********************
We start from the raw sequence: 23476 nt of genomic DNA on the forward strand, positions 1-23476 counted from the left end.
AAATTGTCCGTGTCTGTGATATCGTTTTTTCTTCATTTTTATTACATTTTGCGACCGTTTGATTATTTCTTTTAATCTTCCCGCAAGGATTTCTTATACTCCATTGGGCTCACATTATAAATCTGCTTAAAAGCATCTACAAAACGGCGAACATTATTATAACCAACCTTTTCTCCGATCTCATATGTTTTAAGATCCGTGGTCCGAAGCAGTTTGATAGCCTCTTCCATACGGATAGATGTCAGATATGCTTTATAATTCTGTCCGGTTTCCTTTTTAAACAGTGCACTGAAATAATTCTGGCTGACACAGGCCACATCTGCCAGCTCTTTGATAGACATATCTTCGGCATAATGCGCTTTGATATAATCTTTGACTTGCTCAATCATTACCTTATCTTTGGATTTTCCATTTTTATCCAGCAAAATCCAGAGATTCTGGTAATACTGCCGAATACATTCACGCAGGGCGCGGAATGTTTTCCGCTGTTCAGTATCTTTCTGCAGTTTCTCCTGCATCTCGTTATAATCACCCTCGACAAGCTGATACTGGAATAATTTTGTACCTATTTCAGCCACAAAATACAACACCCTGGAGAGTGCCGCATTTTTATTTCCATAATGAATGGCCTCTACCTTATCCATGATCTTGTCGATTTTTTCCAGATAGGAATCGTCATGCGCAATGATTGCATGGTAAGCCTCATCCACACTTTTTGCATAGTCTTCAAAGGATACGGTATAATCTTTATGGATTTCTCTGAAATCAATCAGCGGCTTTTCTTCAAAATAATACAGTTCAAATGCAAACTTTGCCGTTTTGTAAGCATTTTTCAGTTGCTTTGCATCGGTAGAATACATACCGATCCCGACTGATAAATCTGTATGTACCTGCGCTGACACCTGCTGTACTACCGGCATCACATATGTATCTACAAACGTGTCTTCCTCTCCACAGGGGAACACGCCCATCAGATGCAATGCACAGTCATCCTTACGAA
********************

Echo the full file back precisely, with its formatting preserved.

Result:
We start from the raw sequence: 23476 nt of genomic DNA on the forward strand, positions 1-23476 counted from the left end.
AAATTGTCCGTGTCTGTGATATCGTTTTTTCTTCATTTTTATTACATTTTGCGACCGTTTGATTATTTCTTTTAATCTTCCCGCAAGGATTTCTTATACTCCATTGGGCTCACATTATAAATCTGCTTAAAAGCATCTACAAAACGGCGAACATTATTATAACCAACCTTTTCTCCGATCTCATATGTTTTAAGATCCGTGGTCCGAAGCAGTTTGATAGCCTCTTCCATACGGATAGATGTCAGATATGCTTTATAATTCTGTCCGGTTTCCTTTTTAAACAGTGCACTGAAATAATTCTGGCTGACACAGGCCACATCTGCCAGCTCTTTGATAGACATATCTTCGGCATAATGCGCTTTGATATAATCTTTGACTTGCTCAATCATTACCTTATCTTTGGATTTTCCATTTTTATCCAGCAAAATCCAGAGATTCTGGTAATACTGCCGAATACATTCACGCAGGGCGCGGAATGTTTTCCGCTGTTCAGTATCTTTCTGCAGTTTCTCCTGCATCTCGTTATAATCACCCTCGACAAGCTGATACTGGAATAATTTTGTACCTATTTCAGCCACAAAATACAACACCCTGGAGAGTGCCGCATTTTTATTTCCATAATGAATGGCCTCTACCTTATCCATGATCTTGTCGATTTTTTCCAGATAGGAATCGTCATGCGCAATGATTGCATGGTAAGCCTCATCCACACTTTTTGCATAGTCTTCAAAGGATACGGTATAATCTTTATGGATTTCTCTGAAATCAATCAGCGGCTTTTCTTCAAAATAATACAGTTCAAATGCAAACTTTGCCGTTTTGTAAGCATTTTTCAGTTGCTTTGCATCGGTAGAATACATACCGATCCCGACTGATAAATCTGTATGTACCTGCGCTGACACCTGCTGTACTACCGGCATCACATATGTATCTACAAACGTGTCTTCCTCTCCACAGGGGAACACGCCCATCAGATGCAATGCACAGTCATCCTTACGAA